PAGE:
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1845 John Lairds built HMS Birkenhead, one of the first iron-hulled ships built for the Royal Navy. She was designed as a steam frigate, but was converted to a troopship before being commissioned.
1852 She was wrecked on 26 February, while transporting troops off South Africa. There were not enough serviceable lifeboats for all the passengers, and the soldiers famously stood firm on board, thereby allowing the women and children to board the boats safely and escape the sinking.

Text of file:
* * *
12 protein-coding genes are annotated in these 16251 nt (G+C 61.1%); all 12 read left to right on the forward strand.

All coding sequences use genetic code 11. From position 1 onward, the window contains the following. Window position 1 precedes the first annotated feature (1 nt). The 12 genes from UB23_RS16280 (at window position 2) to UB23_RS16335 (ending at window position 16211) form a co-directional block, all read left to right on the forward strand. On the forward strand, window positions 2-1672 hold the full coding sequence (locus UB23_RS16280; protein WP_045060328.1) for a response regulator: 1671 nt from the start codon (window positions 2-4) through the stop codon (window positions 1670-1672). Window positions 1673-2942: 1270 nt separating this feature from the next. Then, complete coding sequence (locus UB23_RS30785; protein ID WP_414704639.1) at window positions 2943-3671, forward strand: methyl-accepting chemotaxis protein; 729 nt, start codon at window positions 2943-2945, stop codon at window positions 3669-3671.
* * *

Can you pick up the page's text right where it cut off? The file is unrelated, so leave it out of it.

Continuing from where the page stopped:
Only 193 of the 643 people on board survived, and the soldiers' chivalry gave rise to the unofficial "women and children first" protocol when abandoning ship, while the "Birkenhead drill" of Rudyard Kipling's poem came to describe courage in face of hopeless circumstances.